[26] Human Rights Watch, Central African Republic: A Country In Turmoil, One Year On, Security, Aid, Justice Remain Essential (Mar. 23, 2014), http://www.hrw.org/news/2014/03/23/central-african-republic-country-turmoil.

[27] Id.

[28] Obama Orders Sanctions Against 5 Over Central African Republic Violence, Wall Street Journal (May 14, 2014 12:18am), http://online.wsj.com/news/articles/SB10001424052702304081804579560532520785604.

[29] Id.

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Author: Ius Gentium

Ius Gentium is a legal forum for the University of Baltimore School of Law's Center for International and Comparative Law Fellows to write on and discuss international and comparative legal issues.

One thought on “Time to Break the Silence:  Shining a Light on the Conflict in the Central African Republic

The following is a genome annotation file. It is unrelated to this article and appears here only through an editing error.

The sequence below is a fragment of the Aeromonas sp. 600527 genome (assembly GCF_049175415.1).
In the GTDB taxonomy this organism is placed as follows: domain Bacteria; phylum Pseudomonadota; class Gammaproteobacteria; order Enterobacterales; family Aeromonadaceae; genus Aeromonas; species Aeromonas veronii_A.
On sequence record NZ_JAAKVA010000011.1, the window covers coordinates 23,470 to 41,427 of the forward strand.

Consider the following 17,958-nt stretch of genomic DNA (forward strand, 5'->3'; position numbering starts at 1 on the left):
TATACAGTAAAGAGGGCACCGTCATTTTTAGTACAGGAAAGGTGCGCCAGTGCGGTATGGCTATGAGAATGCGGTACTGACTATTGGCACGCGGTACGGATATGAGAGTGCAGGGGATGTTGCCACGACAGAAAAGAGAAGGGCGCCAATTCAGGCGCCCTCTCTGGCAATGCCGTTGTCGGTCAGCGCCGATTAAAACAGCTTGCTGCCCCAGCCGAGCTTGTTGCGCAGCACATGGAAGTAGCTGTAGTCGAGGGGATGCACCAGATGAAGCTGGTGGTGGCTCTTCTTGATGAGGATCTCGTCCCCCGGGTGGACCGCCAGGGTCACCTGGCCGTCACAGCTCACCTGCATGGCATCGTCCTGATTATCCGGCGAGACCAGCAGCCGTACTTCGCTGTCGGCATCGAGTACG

1. Interesting and brilliant write-up Jillian Bokey.
    It is so unfortunate what happens in the world we live in, man inhumanity to man. Thank you so much for shedding light on this heart wrenching disaster and particularly the continent I am from where natural resources meant for the betterment of the populace has led to avarice and blood shed all in a bit to gain political power and accrue wealth.
    I totally agree with you that there is a need for peacekeeping mission and I would like to add, prosecution of those who perpetrate these menace.